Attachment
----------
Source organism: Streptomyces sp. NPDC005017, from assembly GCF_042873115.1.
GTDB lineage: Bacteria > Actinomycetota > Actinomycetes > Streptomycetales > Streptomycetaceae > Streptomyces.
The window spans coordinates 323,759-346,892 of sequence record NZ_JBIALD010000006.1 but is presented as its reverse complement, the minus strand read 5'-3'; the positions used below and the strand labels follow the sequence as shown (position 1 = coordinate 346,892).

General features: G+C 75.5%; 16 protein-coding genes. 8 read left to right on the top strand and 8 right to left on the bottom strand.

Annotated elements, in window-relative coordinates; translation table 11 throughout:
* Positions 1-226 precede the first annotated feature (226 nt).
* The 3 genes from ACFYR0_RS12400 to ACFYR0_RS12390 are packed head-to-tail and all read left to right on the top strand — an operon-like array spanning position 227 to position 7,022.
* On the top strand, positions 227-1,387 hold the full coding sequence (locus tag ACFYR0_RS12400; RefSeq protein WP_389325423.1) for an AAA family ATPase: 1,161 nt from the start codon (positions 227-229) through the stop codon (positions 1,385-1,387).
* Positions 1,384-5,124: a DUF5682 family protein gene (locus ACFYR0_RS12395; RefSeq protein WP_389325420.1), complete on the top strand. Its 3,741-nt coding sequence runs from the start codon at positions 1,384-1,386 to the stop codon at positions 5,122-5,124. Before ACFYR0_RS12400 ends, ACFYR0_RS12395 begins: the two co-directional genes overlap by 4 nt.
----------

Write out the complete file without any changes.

Source organism: Streptomyces sp. NPDC005017, from assembly GCF_042873115.1.
GTDB lineage: Bacteria > Actinomycetota > Actinomycetes > Streptomycetales > Streptomycetaceae > Streptomyces.
The window spans coordinates 323,759-346,892 of sequence record NZ_JBIALD010000006.1 but is presented as its reverse complement, the minus strand read 5'-3'; the positions used below and the strand labels follow the sequence as shown (position 1 = coordinate 346,892).

General features: G+C 75.5%; 16 protein-coding genes. 8 read left to right on the top strand and 8 right to left on the bottom strand.

Annotated elements, in window-relative coordinates; translation table 11 throughout:
* Positions 1-226 precede the first annotated feature (226 nt).
* The 3 genes from ACFYR0_RS12400 to ACFYR0_RS12390 are packed head-to-tail and all read left to right on the top strand — an operon-like array spanning position 227 to position 7,022.
* On the top strand, positions 227-1,387 hold the full coding sequence (locus tag ACFYR0_RS12400; RefSeq protein WP_389325423.1) for an AAA family ATPase: 1,161 nt from the start codon (positions 227-229) through the stop codon (positions 1,385-1,387).
* Positions 1,384-5,124: a DUF5682 family protein gene (locus ACFYR0_RS12395; RefSeq protein WP_389325420.1), complete on the top strand. Its 3,741-nt coding sequence runs from the start codon at positions 1,384-1,386 to the stop codon at positions 5,122-5,124. Before ACFYR0_RS12400 ends, ACFYR0_RS12395 begins: the two co-directional genes overlap by 4 nt.